Cutaneous T-cell lymphoma (CTCL) is classified as an indolent hematologic malignancy with distinct clinicopathologic features. Mycosis Fungoides is a subset of CTCL. Although prognosis varies depending on the stage, patients who have cutaneous tumors, lymph node or visceral involvement, or peripheral blood involvement (Sézary syndrome) generally have a poor outcome.
For advanced disease, systemic treatment options include low-dose methotrexate, photopheresis, biologic response modifiers such as bexarotene capsules, vorinostat (Zolinza), interferons, denileukin diftitox (Ontak), and single-agent chemotherapy. Combination therapies can be used when single agents fail or when patients have advanced or progressive disease.
Interferon is a valuable agent in the armamentarium; alfa interferon (IFN)as a single agent has shown partial remission rates of > 50% and complete responses of > 20%. Pegasys is a pegylated and pharmacologically dsitinct type of interferon. It has not been extensively studied for cutaneous lymphoma, although the first report already appeared in 1993. Most studies have been retrospective and/or were in combination with other drugs or therapies. In a recent retrospective cohort study reported in 2011 in Journal of the European Academy of Dermatology and Venereology: PEG-Interferon Alfa-2b and Ultraviolet Light Therapy in Treating Patients With Stage IB, Stage II, Stage III, or Stage IVA Mycosis Fungoides/Sezary Syndrome, NCT00724061, myelosuppression and liver toxicity occured more frequently during PEG-IFN α-2b plus PUVA treatment than during standard IFN α-2a plus PUVA therapy [77.8 vs. 50% (odds ratio 1.477) and 77.8 vs. 50% (odds ratio 1.692), respectively]. The overall response rate in the PEG-IFN α-2b plus PUVA group (89%) was significantly superior.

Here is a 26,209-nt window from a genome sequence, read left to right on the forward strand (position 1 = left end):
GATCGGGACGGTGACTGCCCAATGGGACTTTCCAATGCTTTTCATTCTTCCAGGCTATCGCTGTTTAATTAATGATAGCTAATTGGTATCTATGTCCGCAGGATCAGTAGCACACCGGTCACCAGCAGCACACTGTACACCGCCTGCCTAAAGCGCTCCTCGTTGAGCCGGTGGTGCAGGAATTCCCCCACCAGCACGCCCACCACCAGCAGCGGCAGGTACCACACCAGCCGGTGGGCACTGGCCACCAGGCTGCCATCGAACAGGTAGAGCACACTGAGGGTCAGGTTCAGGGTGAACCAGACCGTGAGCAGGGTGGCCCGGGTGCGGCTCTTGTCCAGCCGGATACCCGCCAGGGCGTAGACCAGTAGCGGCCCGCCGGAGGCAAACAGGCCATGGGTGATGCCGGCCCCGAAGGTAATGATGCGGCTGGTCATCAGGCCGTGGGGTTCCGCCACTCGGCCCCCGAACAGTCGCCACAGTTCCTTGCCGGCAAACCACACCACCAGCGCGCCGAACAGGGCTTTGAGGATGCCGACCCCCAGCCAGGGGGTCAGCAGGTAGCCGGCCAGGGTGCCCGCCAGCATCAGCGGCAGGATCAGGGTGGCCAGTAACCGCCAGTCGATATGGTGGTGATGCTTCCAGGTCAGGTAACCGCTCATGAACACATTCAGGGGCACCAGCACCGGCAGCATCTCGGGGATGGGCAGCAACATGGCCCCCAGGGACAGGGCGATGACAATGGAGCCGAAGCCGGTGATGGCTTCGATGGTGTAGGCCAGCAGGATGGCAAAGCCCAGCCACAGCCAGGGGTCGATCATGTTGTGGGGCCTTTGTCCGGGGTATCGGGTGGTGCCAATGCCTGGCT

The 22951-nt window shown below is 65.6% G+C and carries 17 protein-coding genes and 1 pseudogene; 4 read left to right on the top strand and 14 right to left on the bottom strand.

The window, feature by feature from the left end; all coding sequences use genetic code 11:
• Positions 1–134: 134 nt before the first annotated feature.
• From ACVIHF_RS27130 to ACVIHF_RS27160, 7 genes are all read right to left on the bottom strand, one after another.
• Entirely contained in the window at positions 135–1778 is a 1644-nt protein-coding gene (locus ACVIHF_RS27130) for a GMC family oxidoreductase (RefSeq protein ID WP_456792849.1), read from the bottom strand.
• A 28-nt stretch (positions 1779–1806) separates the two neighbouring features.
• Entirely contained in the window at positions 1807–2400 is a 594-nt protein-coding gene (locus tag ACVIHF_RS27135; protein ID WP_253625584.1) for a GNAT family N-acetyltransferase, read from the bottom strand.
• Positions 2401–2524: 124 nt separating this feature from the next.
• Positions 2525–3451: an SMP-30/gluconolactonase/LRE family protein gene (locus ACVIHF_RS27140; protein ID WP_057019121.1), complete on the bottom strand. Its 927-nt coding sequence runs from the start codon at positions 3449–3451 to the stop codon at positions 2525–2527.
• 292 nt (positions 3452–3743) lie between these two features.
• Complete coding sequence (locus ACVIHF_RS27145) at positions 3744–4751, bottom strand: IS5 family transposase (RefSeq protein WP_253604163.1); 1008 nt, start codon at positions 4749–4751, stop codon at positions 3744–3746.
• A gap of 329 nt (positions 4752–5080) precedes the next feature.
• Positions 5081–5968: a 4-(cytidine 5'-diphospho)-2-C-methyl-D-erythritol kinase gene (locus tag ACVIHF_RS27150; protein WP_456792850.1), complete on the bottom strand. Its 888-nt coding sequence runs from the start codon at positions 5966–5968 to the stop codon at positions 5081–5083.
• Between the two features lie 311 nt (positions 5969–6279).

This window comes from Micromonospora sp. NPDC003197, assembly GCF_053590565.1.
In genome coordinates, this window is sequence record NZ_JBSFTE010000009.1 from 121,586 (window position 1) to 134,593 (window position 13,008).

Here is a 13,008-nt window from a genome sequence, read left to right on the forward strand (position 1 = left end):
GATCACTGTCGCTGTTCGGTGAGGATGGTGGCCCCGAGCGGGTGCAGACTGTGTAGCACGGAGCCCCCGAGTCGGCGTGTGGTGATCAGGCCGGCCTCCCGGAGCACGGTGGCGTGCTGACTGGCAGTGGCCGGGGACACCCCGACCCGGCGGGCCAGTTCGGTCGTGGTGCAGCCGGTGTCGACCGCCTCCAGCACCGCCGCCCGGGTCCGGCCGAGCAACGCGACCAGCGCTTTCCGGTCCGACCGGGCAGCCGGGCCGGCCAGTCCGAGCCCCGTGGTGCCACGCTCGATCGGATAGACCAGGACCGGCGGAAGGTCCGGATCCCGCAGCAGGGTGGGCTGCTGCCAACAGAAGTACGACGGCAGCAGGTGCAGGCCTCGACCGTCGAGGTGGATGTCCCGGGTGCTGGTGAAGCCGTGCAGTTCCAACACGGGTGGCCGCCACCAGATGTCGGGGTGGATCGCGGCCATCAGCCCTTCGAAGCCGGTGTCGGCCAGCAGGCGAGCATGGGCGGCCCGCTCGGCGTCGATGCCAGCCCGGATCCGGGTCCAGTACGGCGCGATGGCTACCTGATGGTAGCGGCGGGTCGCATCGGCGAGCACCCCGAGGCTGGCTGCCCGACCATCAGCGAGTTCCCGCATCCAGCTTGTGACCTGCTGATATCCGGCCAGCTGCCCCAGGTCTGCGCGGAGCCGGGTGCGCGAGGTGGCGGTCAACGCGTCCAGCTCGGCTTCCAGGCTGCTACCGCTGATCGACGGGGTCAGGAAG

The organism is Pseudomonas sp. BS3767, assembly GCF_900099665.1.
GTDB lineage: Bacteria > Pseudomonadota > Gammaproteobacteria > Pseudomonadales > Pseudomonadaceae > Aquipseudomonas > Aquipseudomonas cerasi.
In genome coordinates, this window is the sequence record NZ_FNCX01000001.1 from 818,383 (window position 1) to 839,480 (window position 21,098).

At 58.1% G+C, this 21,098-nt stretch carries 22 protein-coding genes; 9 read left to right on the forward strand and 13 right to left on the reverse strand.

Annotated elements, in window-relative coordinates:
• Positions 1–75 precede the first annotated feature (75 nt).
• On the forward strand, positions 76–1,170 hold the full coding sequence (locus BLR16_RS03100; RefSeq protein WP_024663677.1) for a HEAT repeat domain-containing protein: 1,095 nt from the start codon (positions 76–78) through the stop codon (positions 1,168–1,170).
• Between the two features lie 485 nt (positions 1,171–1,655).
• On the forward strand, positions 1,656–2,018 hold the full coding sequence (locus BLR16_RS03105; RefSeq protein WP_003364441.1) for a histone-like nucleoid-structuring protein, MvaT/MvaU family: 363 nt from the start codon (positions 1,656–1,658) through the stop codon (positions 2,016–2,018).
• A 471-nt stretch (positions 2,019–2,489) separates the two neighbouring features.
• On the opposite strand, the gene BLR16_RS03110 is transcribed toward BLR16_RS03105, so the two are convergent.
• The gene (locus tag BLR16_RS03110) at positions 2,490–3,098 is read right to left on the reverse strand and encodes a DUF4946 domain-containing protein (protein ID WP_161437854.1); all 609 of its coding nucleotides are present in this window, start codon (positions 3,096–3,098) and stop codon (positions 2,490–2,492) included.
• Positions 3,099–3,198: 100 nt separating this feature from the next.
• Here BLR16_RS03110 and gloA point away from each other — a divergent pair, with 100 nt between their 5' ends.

Several other similar studies showed comparable results. However, there are no randomized controlled studies against other treatments than interferon and no guideline recommendations.
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